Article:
Next onto Colonial Lake, recently renovated and a favorite spot among local runners, and it is easy to see why, with its sense of serenity and beauty. Now down Charleston’s famous Tradd Street, named after the city’s first born child, and finally to the Historical Loop completing the Battery Run.

Share your favorite route with us or contact our concierge for a route that best fits your pace.

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Downtown Discovered: King Street Historic District

The Historic District of downtown Charleston is home to many smaller neighborhoods within the city center, each offering a slightly different perspective for visitors. Our previous posts in this series had us discover the iconic South of Broad neighborhood and the artistic French Quarter. Now, we will shine a light on Belmond Charleston Place’s own neighborhood, the King Street Historic District.

Location:

This diverse area downtown encompasses one of the city’s main thoroughfares and arguably its most famous, King Street. Considered the heart of Charleston’s commercial district, it has been developed into three distinct areas: Upper King Street Design and Dining District located north of Calhoun St; King Street’s Fashion District in the middle and the Lower King Street Antiques District. We will focus on the middle and lower districts as Belmond Charleston Place sits in the very center, extending along King Street from Hasell to the corner of Market Street.

Concierge Tip:

If you find yourself in town during the appropriately named Second Sunday on King Street, this monthly celebration is the perfect time to stroll freely as the street is closed to vehicular traffic. Restaurants place tables outside, shops open their doors and locals and visitors alike meander to the tunes of street music and live performers.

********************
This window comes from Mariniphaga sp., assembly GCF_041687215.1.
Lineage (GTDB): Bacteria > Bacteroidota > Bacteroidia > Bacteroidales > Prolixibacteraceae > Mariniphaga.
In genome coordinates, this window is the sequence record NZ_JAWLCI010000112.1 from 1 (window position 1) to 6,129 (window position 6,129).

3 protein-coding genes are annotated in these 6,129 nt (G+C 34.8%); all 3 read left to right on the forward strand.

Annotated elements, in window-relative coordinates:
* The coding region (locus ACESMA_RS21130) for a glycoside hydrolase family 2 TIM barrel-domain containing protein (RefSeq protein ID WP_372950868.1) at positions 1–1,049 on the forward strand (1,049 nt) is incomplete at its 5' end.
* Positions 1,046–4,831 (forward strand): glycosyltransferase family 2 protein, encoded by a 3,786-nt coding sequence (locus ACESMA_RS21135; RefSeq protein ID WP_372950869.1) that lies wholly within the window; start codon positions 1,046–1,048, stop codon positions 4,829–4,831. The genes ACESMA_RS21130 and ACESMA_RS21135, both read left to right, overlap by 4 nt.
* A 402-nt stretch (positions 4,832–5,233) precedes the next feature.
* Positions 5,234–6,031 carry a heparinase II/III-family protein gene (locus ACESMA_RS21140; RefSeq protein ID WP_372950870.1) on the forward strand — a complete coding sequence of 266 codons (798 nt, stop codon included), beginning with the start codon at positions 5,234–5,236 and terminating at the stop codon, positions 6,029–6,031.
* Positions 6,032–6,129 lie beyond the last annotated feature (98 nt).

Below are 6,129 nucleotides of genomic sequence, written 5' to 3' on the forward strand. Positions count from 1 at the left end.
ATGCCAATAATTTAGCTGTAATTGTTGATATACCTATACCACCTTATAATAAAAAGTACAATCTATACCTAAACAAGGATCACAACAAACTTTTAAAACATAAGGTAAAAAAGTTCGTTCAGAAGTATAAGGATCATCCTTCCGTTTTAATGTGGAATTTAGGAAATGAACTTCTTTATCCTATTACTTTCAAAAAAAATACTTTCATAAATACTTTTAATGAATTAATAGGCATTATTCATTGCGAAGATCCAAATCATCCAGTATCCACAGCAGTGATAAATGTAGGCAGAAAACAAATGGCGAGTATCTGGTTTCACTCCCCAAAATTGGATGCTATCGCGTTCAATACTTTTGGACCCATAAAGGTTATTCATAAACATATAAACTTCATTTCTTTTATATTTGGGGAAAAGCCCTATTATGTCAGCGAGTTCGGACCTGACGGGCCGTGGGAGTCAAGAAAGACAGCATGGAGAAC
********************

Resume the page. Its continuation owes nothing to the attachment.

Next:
History:

Not included in the business district nor even within the original walls of the colonial city, King Street was primarily used as a route in and out of town until the mid 1700s. As Charleston entered the 19th century and experienced a great period of economic growth, merchants began to take up residence along King Street. With the addition of a railroad between King and Meeting Streets, the area further flourished with a variety of high-end and specialty shops, eventually becoming the thriving commercial center it is today.  

Concierge Tip:

Named one of the “10 Top Shopping Districts in the USA” by Forbes Travel, King Street is a shopaholics dream. While name brand stores are aplenty, make sure to stop into a few of its hidden gems, like Croghan’s Jewel Box, family owned for more than 100 years. Berlin’s for Men, located on the corner of King and Broad Streets, has been outfitting gentlemen in the Lowcountry since 1883. If your list is long, The Shops at Belmond Charleston Place likely have you covered, with more than 20 stores on the lobby level.

Places of Interest:

If window shopping is more your speed, plan to spend the afternoon exploring the Antiques District of lower King Street. More than a dozen antique stores occupy this portion of lower King Street, each specializing in a certain period offering one-of-a-kind selections. Founded in 1922, George C. Birlant & Co. is one of the largest and oldest antiques establishments in the South. After ogling 19th-century furniture and English silver, stop in for charcuterie, cheese and a glass of wine at the quaint and rustic Bin 152, which also doubles as an art gallery and antiques market.

Concierge Tip:

While some of its buildings are located on King Street, the College of Charleston’s main campus is located just a block away from the Fashion District. Founded in 1770, it is the 13th oldest college in the United States and as such, features many historic buildings. The most notable, Randolph Hall, is a National Historic Landmark and overlooks a large grassy area known as the Cistern. Grab a picnic lunch from Caviar and Bananas, a gourmet market and café, before stopping into the Halsey Institute of Contemporary Art. This university arts center showcases emerging and established modern artists and features five to seven exhibitions per year.